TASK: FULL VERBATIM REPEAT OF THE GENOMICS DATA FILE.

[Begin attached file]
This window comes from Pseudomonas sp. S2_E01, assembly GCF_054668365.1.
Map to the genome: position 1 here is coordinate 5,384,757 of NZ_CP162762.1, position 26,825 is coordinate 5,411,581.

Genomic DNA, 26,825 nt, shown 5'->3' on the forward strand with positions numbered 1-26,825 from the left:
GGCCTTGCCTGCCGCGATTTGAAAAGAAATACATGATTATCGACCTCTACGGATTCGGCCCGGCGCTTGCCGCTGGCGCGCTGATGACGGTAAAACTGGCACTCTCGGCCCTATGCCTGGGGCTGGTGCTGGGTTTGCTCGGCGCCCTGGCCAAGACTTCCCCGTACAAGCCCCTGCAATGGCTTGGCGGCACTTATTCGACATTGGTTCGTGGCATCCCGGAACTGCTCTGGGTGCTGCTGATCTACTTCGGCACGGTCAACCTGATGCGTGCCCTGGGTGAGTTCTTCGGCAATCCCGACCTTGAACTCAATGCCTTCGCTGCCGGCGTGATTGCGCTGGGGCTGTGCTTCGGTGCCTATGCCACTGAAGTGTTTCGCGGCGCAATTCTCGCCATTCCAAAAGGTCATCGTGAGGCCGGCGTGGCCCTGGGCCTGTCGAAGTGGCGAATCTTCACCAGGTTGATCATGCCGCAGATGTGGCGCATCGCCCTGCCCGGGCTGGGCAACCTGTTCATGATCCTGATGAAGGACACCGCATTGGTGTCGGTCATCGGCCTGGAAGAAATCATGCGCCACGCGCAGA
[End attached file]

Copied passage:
This window comes from Pseudomonas sp. S2_E01, assembly GCF_054668365.1.
Map to the genome: position 1 here is coordinate 5,384,757 of NZ_CP162762.1, position 26,825 is coordinate 5,411,581.

Genomic DNA, 26,825 nt, shown 5'->3' on the forward strand with positions numbered 1-26,825 from the left:
GGCCTTGCCTGCCGCGATTTGAAAAGAAATACATGATTATCGACCTCTACGGATTCGGCCCGGCGCTTGCCGCTGGCGCGCTGATGACGGTAAAACTGGCACTCTCGGCCCTATGCCTGGGGCTGGTGCTGGGTTTGCTCGGCGCCCTGGCCAAGACTTCCCCGTACAAGCCCCTGCAATGGCTTGGCGGCACTTATTCGACATTGGTTCGTGGCATCCCGGAACTGCTCTGGGTGCTGCTGATCTACTTCGGCACGGTCAACCTGATGCGTGCCCTGGGTGAGTTCTTCGGCAATCCCGACCTTGAACTCAATGCCTTCGCTGCCGGCGTGATTGCGCTGGGGCTGTGCTTCGGTGCCTATGCCACTGAAGTGTTTCGCGGCGCAATTCTCGCCATTCCAAAAGGTCATCGTGAGGCCGGCGTGGCCCTGGGCCTGTCGAAGTGGCGAATCTTCACCAGGTTGATCATGCCGCAGATGTGGCGCATCGCCCTGCCCGGGCTGGGCAACCTGTTCATGATCCTGATGAAGGACACCGCATTGGTGTCGGTCATCGGCCTGGAAGAAATCATGCGCCACGCGCAGA